Distal radius fractures are the most common type of fracture treated in emergency departments. According to Alexander H. Payatakes, M.D., Penn State Hershey Bone and Joint Institute, “The vast majority of operative distal radius fractures can be successfully treated with a volar locking plate. However, standard volar locking plates don’t perform well when the fracture extends to the diaphysis or when there are grossly comminuted fragments too small to capture with screws. Adequate stability is especially important when the patient has also sustained lower extremity fractures that will require early loading of the wrist to ambulate with a walker or crutches.” Such fractures often occur in both older patients with osteopenia, as well as a result of motor vehicle accidents.
An alternative to external fixation for these types of complex fractures is an internal distraction plate. This involves a 3.5 millimeter LC-DCP plate or other dedicated dorsal bridging plate applied across the dorsum of the wrist through two or three small incisions in the forearm and hand (Figure 1).¹ The distraction plate is attached to the radius proximally and to either the second or third metacarpal distally (passing through the second or fourth extensor compartment, respectively). Payatakes adds, “Kirschner wires are typically used as an adjunct to further stabilize smaller fragments not reduced by the distraction plate.” (Figure 2) The advantages of an internal distraction plate over external fixation include: improved patient comfort, greater biomechanical stability allowing earlier weight bearing², no risk of pin track infection, and decreased risk of complex regional pain syndrome.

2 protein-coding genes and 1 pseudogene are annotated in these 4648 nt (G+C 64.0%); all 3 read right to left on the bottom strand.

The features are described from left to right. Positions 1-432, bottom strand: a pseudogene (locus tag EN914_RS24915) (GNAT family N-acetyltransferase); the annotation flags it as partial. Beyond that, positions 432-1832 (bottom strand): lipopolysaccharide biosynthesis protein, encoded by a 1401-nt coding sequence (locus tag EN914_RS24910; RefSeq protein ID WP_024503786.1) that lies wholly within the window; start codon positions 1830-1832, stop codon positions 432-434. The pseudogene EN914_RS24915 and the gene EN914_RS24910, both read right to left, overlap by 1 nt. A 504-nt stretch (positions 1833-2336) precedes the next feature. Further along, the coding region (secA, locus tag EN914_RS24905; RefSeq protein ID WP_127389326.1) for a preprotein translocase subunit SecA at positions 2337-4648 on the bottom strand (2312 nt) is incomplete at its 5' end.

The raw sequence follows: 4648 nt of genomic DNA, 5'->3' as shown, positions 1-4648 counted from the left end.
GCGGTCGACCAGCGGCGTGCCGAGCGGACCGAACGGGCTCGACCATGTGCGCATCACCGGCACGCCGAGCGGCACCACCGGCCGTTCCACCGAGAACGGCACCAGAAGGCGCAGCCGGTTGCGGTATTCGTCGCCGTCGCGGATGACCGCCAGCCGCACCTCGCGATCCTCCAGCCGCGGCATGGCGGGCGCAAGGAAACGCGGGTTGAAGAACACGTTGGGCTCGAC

Payatakes notes several factors key to successful application of internal distraction plating. “When placing the internal distraction plate, it is very important to avoid entrapment of extensor tendons, which can lead to tendon attrition or even frank tendon rupture,” says Payatakes. A recent cadaveric study³ showed that tendon entrapment with the internal distraction plate is most likely to occur when the plate is attached to the third metacarpal, but can largely be avoided if attached instead to the second metacarpal. Payatakes also notes that over-distraction should be avoided at all costs, since it can lead to complications like digital stiffness and chronic pain.
“With over-distraction the tendons may be too tight, preventing normal range of motion. To avoid this, the radiocarpal joint space should remain smaller than 5 millimeters. After the plate is inserted, confirm full finger flexion, without any tightness. It is also important to confirm full passive forearm rotation before completing fixation,” he explains. The metal plate is not designed for long-term placement; Payatakes stresses the importance of its removal after the fracture has healed, typically after about three months’ time: “If the plate remains implanted for more than six months, it is highly likely to fail, with the additional risk of extensor tendon rupture.” The need to perform a second surgery for plate removal is a drawback of this approach, which must be considered when choosing the optimal solution for an individual patient.
Alexander H. Payatakes, M.D.
Orthopaedic Hand Surgeon
Assistant Professor, Orthopaedic Hand Surgery
FELLOWSHIPS: Hand surgery, Duke University Medical Center, Durham, North Carolina, and Allegheny General Hospital, Pittsburgh, Pennsylvania
RESIDENCY: Orthopaedic surgery, University Hospital of Ioannina, Ioannina, Greece
INTERNSHIP: General surgery, University of Patras, Patras, Greece
MEDICAL SCHOOL: University of Patras, Patras, Greece
- Papadonikolakis A, Ruch D. 2005. Internal distraction plating of distal radius fractures. Tech Hand Upper Extrem Surg. 9(1):2-6.
- Wolf J, Weil W, Hanel D, Trumble T. 2006. A biomechanical comparison of an internal radiocarpal-spanning 2.4-mm locking plate and external fixation in a model of distal radius fractures. J Hand Surg Am. 31:1578-86.
- Lewis S, Mostofi A, Stevanovic M, Ghiassi A. 2015. Risk of tendon entrapment under a dorsal bridge plate in a distal radius fracture model. J Hand Surg Am. 40:500-4.